These are the leading names in the Literature and Romance of Denmark; but besides these, more popular departments of knowledge-those of art, science, antiquities, jurisprudence and public policy-all present names equally numerous and brilliant, and which would well deserve a detailed view did our purpose extend so far. Amongst the chief ornaments of Denmark of present or very recent

date, we name the following; and in naming them, we shall avail ourselves of our friend Miss Bremer's statements, made after a considerable residence in Copenhagen; and such facts from other sources as will make all that we wish to say complete :

Thorwaldsen is too entirely a world's acquaintance to require much more than naming. In artistic form he adhered to the antique, but in vividness of expression, in freshness, in youthful naïveté, he is the child of "the green isles,” he is the son of Dana. This great artist was one of the fortunate of the earth. He was descended from Icelandic parents, and seemed to inherit the genius of that wonderful island. His father was a carver in wood, but was too poor to give Thorwaldsen the advantages necessary for the development of his talents. These, however, soon attracted public attention, and he was gratuitously educated at the Copenhagen Academy of Arts. His progress there was so satisfactory that he obtained two gold medals, and received a travelling stipend for three years, when he set out for Rome. Without friends, however, and therefore without patronage, his period of State assistance about to expire, and his funds, of course, about to expire with it, he was on the eve of returning in despair to his native country, when our countryman, that munificent patron of art, Thomas Hope-Anastasius Hope-who so essentially encouraged the genius of Flaxman, Chantry and Dawe, saw his magnificent model of Jason in his studio, and immediately ordered it to be executed in marble at a price liberally characteristic of the man. Thorwaldsen had not the money necessary for the purchase of the requisite block of marble, but Mr. Hope at once removed this difficulty, and by that single act the reputation of Thorwaldsen was at once made. Orders, honours and fame flowed in rapidly upon him from this time.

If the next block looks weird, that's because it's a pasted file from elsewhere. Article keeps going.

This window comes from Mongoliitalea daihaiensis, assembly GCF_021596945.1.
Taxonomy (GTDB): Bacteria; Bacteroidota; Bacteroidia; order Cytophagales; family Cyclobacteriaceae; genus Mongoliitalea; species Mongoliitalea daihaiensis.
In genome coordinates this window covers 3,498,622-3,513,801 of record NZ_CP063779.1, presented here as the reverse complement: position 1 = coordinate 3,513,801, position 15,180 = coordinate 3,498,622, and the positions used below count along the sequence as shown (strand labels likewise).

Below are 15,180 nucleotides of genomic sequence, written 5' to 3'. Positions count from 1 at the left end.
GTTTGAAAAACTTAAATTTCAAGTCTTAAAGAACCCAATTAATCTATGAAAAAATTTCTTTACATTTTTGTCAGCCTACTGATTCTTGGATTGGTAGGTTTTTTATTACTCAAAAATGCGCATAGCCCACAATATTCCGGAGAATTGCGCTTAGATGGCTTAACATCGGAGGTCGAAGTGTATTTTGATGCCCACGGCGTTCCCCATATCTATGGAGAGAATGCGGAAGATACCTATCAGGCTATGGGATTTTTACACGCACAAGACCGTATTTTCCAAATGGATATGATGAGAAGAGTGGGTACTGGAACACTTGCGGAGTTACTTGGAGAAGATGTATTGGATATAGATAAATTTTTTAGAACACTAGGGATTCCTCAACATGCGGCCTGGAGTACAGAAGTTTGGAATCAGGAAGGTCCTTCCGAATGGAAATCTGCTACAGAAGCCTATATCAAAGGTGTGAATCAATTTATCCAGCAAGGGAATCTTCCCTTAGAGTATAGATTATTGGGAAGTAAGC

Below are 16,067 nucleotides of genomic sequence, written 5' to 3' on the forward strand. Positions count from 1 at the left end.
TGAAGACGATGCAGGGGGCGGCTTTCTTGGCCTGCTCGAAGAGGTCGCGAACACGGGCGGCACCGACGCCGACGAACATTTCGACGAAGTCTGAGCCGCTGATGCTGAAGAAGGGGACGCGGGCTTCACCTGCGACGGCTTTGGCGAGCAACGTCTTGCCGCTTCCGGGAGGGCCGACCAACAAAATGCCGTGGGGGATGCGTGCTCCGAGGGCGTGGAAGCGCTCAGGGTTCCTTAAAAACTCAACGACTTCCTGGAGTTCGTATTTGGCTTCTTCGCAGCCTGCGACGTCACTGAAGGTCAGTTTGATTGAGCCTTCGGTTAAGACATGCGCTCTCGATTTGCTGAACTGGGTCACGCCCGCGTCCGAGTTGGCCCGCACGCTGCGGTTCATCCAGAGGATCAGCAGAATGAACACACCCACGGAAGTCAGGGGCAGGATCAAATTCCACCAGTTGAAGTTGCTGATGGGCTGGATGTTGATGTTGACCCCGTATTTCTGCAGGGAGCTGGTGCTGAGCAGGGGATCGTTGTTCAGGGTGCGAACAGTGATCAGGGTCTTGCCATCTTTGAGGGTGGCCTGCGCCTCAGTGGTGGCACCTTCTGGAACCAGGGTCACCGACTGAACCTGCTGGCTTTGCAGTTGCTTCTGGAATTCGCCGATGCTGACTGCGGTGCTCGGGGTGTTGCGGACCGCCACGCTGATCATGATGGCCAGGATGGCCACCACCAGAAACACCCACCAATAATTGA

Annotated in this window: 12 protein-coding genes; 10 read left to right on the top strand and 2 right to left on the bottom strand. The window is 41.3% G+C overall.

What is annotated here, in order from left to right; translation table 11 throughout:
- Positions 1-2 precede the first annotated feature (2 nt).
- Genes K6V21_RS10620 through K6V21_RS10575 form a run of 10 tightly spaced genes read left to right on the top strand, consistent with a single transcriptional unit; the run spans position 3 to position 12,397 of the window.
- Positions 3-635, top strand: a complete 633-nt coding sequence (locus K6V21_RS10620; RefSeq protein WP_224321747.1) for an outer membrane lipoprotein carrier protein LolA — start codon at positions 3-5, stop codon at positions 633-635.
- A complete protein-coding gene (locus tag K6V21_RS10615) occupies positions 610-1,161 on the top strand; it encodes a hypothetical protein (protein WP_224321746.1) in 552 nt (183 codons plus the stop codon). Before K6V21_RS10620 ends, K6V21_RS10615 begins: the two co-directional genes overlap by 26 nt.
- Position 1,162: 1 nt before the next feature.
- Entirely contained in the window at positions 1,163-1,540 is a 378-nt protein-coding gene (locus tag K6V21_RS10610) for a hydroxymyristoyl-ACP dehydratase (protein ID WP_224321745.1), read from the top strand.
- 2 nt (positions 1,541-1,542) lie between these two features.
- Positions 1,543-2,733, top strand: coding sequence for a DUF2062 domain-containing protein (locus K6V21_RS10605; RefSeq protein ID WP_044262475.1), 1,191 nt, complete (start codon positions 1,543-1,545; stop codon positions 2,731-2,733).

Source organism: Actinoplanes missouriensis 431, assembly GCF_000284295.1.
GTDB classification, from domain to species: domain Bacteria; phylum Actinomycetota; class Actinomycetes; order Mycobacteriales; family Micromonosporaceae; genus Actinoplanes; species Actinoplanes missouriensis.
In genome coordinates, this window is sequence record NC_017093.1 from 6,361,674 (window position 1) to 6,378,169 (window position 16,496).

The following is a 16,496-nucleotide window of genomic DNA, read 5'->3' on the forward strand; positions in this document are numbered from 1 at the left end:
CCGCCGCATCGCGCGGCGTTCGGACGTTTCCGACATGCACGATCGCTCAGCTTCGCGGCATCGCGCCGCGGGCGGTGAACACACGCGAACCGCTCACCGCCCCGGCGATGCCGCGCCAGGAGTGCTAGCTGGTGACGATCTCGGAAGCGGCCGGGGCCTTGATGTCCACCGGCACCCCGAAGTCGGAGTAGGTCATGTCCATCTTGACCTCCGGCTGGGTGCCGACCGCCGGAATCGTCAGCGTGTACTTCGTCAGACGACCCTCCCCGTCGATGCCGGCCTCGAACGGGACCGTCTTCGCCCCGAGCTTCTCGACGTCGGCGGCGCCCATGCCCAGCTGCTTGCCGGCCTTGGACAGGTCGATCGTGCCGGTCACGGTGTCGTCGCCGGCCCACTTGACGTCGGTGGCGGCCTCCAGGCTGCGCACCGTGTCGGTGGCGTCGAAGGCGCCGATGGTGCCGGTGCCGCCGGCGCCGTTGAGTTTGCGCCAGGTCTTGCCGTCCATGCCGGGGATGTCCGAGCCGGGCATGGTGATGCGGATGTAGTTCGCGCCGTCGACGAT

In 1819, after an absence of twenty-three years, Thor

waldsen, in the blaze of his fame, revisited for a short time his native country; here he was received, not only with public honours, but with the universal popular enthusiasm which is the first-fruits of immortality. After being distinguished by the King and nobles with marks of the highest respect, and modelling various royal busts, and works of art of a more public kind, he proceeded to Warsaw to an interview solicited by the Emperor Alexander. He then returned to Rome, where the greatest part of his life was spent. He came back, however, and ended his days in Copenhagen. It is not known precisely when he was born, but he died March 24th, 1844, aged about seventy.

The Danish people have, in Thorwaldsen's Museum, raised to him a monument as honourable to the artist as to themselves, who thus know how to value their own great men. In the centre of the museum is Thorwaldsen's grave, which may often be seen covered with fresh-blowing


The best Danish sculptor before Thorwaldsen, was Wiedevelt, Thorwaldsen's master. The greatest now living in Denmark are Jerichau and Bissen. Of the works of these artists, some specimens were exhibited in the Danish department of the Great Exhibition of 1851, and will be recollected by our readers. By Jerichau there was the group of "Adam and Eve," in plaster; "The Hunter and Panther," in marble; etc. By Bissen, there was the fine figure of "Orestes," "Eros, or Love," "A Fisher-boy Angling," and a bust of Andersen.

Amongst the best painters of Denmark, may be named, Juul, in portrait; and Horneman, in miniature portrait. Eckersberg, historical and marine painter; Dahl, Harder and Möller, in landscape; Gebauer, an admirable animal painter; Lorenzen and Stubb, in historical portrait; Fritsch, Camradt and Martens, flower-painters.